The *divisor bound* asserts that for a large integer $n\in \mathbb{Z}$, the number of divisors of $n$ is at most $n^{o(1)}$ as $n\rightarrow\infty$. See here for a discussion of proofs using elementary analysis.

This MO topic asked the same question with $\mathbb{Z}$ replaced by the ring of integers in a number field.

My question is whether a similar bound holds in the case of the number of representations by a binary, positive, integral quadratic form.

More precisely, let $Q(x,y) = a x^2+ b x y + c y^2$ be a binary quadratic form with $a,b,c$ integers and discriminant $\Delta = b^2 - 4 a c <0$.

For any positive integer $n$, let $r_Q(n)$ be the number of integer solutions $(x,y)$ of the equation $$n = Q(x,y).$$

Question: For $n$ large, is it known that $r_Q(n) = n^{o(1)}$?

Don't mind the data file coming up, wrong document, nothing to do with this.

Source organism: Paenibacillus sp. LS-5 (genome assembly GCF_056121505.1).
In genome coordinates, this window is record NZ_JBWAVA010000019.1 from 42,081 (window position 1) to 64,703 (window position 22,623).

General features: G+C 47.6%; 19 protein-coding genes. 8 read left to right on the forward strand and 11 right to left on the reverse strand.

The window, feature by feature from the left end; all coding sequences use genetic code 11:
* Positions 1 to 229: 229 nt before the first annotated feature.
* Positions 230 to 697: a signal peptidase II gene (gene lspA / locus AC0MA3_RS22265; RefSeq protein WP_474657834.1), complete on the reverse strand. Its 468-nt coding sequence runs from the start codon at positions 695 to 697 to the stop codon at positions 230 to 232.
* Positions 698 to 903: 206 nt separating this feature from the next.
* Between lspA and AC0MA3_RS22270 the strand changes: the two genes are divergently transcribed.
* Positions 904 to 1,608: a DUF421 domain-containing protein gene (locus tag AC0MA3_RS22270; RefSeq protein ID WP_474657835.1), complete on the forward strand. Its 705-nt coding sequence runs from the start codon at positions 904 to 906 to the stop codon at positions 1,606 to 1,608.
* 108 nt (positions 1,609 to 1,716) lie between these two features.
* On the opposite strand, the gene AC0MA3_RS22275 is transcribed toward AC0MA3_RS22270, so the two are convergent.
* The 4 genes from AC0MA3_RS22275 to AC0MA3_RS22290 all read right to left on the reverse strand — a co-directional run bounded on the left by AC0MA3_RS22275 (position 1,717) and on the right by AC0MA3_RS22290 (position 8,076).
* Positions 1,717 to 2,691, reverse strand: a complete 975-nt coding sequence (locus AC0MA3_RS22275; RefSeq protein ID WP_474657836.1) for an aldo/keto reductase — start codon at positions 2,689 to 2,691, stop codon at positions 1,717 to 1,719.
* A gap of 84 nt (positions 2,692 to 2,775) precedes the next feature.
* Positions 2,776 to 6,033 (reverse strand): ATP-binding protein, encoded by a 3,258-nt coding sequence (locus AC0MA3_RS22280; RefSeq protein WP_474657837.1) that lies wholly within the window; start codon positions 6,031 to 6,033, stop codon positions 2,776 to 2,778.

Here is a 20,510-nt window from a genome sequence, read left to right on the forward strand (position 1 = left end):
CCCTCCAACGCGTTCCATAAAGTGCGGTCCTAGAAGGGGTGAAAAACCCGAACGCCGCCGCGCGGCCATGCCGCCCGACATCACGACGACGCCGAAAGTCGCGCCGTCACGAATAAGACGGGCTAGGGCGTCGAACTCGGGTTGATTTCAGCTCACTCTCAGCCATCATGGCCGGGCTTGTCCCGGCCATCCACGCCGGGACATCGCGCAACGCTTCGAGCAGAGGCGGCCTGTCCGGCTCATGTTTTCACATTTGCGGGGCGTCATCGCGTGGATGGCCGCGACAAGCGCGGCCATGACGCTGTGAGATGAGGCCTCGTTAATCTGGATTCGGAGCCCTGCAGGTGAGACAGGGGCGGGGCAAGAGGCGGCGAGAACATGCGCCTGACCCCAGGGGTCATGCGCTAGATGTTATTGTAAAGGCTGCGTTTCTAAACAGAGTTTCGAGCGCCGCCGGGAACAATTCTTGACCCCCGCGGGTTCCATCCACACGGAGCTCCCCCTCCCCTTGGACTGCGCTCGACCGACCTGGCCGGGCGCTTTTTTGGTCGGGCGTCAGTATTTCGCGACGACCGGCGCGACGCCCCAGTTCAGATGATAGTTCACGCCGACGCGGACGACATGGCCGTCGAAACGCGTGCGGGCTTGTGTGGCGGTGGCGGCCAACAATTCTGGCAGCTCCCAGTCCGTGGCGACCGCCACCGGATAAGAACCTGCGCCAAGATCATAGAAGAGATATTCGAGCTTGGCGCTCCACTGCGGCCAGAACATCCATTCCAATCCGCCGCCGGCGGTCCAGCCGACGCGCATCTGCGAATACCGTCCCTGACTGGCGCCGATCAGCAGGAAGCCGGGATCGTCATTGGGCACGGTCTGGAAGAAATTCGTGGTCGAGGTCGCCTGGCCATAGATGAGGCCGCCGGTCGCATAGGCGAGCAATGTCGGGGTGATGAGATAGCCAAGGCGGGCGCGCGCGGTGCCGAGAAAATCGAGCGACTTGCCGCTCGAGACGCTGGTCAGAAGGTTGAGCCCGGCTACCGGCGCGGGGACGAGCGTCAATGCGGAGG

Any references would be helpful.

When $\Delta$ is a fundamental discriminant, then one can use the theory of quadratic fields and the divisor bounds therein to deduce the same for our case. When $\Delta$ is a general discriminant, the cases seem tricky (especially when the associated fundamental discriminant $\Delta_0$ is $1 \mod 4 $).

From D.A.Buell, *Binary Quadratic Forms*, Section 4.4, it seems that the classical theory of quadratic forms doesn't impose any condition on $\Delta$. In fact it seems to proceed along the lines of factoring $n$ into prime factors, getting at most $2$ classes of forms which represent each prime (depending on $\Delta$, of course) and composing them to obtain the classes of forms representing $n$. Then, within each class, it is up to the modular group to generate more solutions (the orbit of $(\pm 1,0)$ under $SL_2\mathbb{Z}$). The cardinality of this orbit seems to be bounded by an absolute constant.

In this approach, the answer to the question seems to be obtained by an analysis parallel to that of the divisor function. Sounds reasonable?